NotSexism: Talking About Sports

On this blog, we try to make a point of calling out sexism, not only to rant about it, but to call attention to something that needs to be recognized as a problem so that it may be eradicated.

It's not our only goal, but it's one of them.

However, I feel it's necessary to talk about something I'm referring to as NotSexism after reading a post by British journalist Katty Kay over at the Daily Beast.

Kay was complaining about the amount of sports lingo and analogies that go into discussing politics, and how new White House press secretary Robert Gibbs is a big fan of the practice. Kay alleges this is sexist because most women -- including, evidently, those covering the White House -- don't know anything or care about sports. According to Kay, when Gibbs or anyone else among the punditocracy start making sports references, it's sexist because they're deliberately excluding women.

Kay says:

Here’s how it works on TV shows. At about 9 a.m. on Sunday morning, the guests for a network talk show gather in the green room an hour before airtime for a sip of coffee and a slap of makeup. They chat. The conversation starts with the news topic of the day. It’s an animated discussion on the fiscal stimulus package/the latest machinations of the dastardly House of Representatives/the poppy crop in Afghanistan. Take your pick. OK, there’s a bit of the peacocks fanning their feathers about it, but it’s basically sober stuff. Until, some 20 minutes into the banter, the host, or one of the male guests, casually slips in the results of last night’s game. And that’s when the women quietly disappear into their notebooks.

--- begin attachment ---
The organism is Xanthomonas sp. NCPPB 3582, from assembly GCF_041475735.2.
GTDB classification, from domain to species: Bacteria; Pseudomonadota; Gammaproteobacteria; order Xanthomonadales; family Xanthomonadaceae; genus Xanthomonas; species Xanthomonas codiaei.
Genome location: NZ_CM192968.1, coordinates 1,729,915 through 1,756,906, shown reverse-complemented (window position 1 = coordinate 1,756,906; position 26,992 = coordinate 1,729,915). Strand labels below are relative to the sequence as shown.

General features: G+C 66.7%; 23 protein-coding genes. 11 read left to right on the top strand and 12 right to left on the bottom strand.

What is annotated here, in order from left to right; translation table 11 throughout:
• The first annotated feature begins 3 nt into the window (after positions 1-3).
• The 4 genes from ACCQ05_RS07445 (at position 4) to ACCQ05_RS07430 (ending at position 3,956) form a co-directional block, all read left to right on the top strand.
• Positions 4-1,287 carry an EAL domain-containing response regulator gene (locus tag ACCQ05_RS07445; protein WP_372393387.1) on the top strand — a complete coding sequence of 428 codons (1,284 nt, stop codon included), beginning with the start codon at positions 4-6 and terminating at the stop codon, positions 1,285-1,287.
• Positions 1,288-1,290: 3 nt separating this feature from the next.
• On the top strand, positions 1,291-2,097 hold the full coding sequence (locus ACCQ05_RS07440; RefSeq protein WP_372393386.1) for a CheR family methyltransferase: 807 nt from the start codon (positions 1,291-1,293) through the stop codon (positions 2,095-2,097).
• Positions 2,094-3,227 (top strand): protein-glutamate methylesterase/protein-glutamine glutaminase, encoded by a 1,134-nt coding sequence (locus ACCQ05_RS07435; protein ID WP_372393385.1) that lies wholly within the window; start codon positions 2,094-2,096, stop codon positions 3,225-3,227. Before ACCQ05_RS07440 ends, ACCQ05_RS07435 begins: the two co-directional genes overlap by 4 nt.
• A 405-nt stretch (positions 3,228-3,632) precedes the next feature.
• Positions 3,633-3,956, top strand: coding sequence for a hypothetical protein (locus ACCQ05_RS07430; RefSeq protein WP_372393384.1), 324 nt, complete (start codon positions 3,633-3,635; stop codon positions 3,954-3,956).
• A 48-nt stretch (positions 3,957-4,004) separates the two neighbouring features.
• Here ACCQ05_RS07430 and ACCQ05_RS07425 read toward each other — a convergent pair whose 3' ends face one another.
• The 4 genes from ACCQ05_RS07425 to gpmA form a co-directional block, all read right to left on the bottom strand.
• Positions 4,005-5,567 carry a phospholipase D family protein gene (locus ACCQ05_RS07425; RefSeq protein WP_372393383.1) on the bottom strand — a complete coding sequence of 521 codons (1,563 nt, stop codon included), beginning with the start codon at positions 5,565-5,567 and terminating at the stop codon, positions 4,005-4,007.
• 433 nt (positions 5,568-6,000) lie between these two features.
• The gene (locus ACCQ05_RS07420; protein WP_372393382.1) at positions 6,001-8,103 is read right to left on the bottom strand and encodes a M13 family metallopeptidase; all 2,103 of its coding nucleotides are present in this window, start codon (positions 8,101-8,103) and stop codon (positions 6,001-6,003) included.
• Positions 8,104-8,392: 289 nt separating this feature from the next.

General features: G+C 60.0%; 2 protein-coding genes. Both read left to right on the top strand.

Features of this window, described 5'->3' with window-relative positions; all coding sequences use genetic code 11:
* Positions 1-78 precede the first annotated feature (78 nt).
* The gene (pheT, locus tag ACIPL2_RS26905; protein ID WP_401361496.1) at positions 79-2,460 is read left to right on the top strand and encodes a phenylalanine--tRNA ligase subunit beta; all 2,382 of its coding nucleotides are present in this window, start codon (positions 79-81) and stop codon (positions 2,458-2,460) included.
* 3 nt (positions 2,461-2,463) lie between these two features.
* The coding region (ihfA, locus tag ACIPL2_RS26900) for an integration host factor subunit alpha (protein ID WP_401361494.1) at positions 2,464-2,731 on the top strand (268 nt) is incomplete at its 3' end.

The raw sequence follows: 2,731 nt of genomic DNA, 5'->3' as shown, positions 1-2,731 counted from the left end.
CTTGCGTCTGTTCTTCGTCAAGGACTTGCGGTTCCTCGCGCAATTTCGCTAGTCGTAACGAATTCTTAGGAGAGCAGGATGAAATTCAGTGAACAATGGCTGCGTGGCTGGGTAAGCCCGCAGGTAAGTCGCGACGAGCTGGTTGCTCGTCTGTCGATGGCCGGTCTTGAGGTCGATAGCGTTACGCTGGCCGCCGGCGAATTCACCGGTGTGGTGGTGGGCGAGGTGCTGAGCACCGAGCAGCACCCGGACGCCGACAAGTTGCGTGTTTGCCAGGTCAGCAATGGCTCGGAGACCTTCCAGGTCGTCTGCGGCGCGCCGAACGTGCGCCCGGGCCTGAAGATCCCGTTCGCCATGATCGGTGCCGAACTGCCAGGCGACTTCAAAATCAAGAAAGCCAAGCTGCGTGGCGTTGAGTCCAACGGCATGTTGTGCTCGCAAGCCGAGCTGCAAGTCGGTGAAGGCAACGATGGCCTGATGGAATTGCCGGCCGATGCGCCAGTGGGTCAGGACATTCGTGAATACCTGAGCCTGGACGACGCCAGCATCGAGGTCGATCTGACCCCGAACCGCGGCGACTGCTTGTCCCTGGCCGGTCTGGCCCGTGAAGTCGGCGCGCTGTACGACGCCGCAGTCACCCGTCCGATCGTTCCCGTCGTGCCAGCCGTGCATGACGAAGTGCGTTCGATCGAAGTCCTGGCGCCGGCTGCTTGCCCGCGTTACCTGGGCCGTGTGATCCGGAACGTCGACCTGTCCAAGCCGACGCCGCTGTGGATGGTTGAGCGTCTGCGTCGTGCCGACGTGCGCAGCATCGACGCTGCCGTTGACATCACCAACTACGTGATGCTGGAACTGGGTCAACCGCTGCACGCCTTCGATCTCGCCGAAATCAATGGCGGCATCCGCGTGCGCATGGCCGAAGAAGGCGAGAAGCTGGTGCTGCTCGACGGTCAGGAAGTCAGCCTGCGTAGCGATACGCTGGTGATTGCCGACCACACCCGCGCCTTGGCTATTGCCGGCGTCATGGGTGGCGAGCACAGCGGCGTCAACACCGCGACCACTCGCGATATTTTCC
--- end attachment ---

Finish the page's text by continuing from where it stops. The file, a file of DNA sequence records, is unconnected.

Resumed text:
*raises eyebrow*

I take offense to this for several reasons:

1) It suggests women, or at least the "normal" ones anyway, might be able to hold an intelligent conversation about politics, but know nothing about sports, which in itself is sexist and rather limiting. Talk about subscribing to rigid gender roles.

2) She's diminishing the cultural importance of sports, which is insulting, particularly to people (like me) who make careers out of finding important, relatable stories in sports and explaining, in very good prose, how sports is simply a microcosm and a reflection of society. If it wasn't so important to us, we wouldn't spend so many hours and money watching it and discussing it.

And Michael Phelps would still have all his endorsement deals.

Clearly this woman doesn't watch HBO's Real Sports.

3) She thinks football is complicated. (Ok, I realize that last point doesn't really count and is maybe a little mean, but really. Football is not that damn hard.)

I guess what really gets my goat is the suggestion that Gibbs' affinity for sports references only negatively affects women, when I'm sure there are men who cover the White House who couldn't care less about the shellacking Duke suffered at the hands of Carolina last week.

I'm all about calling out instances of sexism, but this one doesn't really hold water, and to whine about it kind of cheapens the real ones, ya know?


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